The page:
Posted by: Johnold Strey | May 23, 2016

Sermon on Romans 5:1-5

Holy Trinity Sunday — May 22, 2016 — Sermon starts at 31:25

A THREEFOLD BLESSING FROM OUR TRIUNE GOD

  1. Peace before the Father
  2. Access through the Son
  3. Hope from the Spirit

Text: Romans 5:1-5

Introduction

fireworksAlthough we are just a week away from Memorial Day—the holiday that marks the start of summer in the minds of many people—I’d like you to move your minds ahead to the holiday that occurs in the middle of summer, Independence Day. Imagine that, after the sun has set, you are taking in a spectacular fireworks display, the likes of which you can’t remember seeing before. The family is all together for the Fourth of July, and one of your children or grandchildren are seated on your lap as this master lights display is bursting before your eyes. Do you think that, at that moment, you would begin to explain how fireworks work in a scientific way with proper academic language? Or is that the moment to sit back, enjoy the time with family, ooh and ah at the fireworks as they blossom in the sky, and just soak in the moment?

Last week was Call Day at Wisconsin Lutheran Seminary—the day when graduates of our church body’s seminary find out (in a special service with 1,000 other people present!) where they have been assigned to begin their ministry as pastors. A son of St. Mark’s congregation, Gunnar Ledermann, received his divine call at that service to be pastor at a congregation in Rockwall, Texas. Imagine you are there, hearing the voices of a thousand fellow Lutherans sing the hymns with vigor and enthusiasm, feeling the nervous excitement in the room as life is about to change in a big way for those graduates. Do you think that, at the moment the list of assignments is being read, you would turn to the person next to you and ask them to explain the in’s and out’s and policies of the call process to you? Or is that the moment to sit back, absorb the emotions and energy that permeate the rom, and soak in the whole experience?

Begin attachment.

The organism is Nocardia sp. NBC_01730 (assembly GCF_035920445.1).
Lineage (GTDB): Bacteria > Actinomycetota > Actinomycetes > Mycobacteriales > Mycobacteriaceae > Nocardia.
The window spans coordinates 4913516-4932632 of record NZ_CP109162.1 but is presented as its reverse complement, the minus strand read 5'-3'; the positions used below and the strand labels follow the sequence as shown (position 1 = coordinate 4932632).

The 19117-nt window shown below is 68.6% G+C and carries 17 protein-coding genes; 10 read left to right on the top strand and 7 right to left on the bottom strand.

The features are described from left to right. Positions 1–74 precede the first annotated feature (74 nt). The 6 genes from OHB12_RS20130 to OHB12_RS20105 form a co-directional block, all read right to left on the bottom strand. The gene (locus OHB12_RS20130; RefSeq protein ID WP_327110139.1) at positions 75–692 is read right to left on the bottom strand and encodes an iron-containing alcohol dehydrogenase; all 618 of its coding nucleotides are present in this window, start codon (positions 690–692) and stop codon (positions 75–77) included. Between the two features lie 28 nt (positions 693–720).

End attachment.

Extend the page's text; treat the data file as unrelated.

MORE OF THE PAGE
C38b-smallToday is Trinity Sunday. The Christian Church has been celebrating this particular Sunday, eight weeks after Easter, as Trinity Sunday since 1334 A.D. officially, and unofficially even earlier than that. And there are two ways we could celebrate this day. We could turn worship into an academic experience, and slice and dice our way through the Athanasian Creed and other precise Christian statements of faith about the Trinity. There is no doubt that there are definite times and places for that! But we could also celebrate like an incredible divine fireworks display of the Triune God’s existence and mystery and blessings on us. That’s really what we’re doing in this service today, and that’s the direction our sermon today will take us in. Our meditation on God’s Word today will be more like celebration rather than education. We want to marvel in the mystery of our Triune God, and also bask in the glow of all his blessings to us. To do that, let’s take a closer look at the Second Lesson for this service, from Romans 5:1-5. That’s where the apostle Paul helps us to celebrate this day by focusing on a threefold blessing from our Triune God: peace before the Father, access through the Son, and hope from the Spirit. 

I.

Citrus Heights was in the news last Thursday evening, and it wasn’t for something good. Just down the street in the apartments, a crime had taken place—and I’ll trust that you heard about it in the news. When you hear about crime like that, it makes you want to “throw the book” at the person. It makes you want to hear that some judge or jury is going to lock that criminal up and throw away the key. We’re not going to tolerate that kind of violence in our community!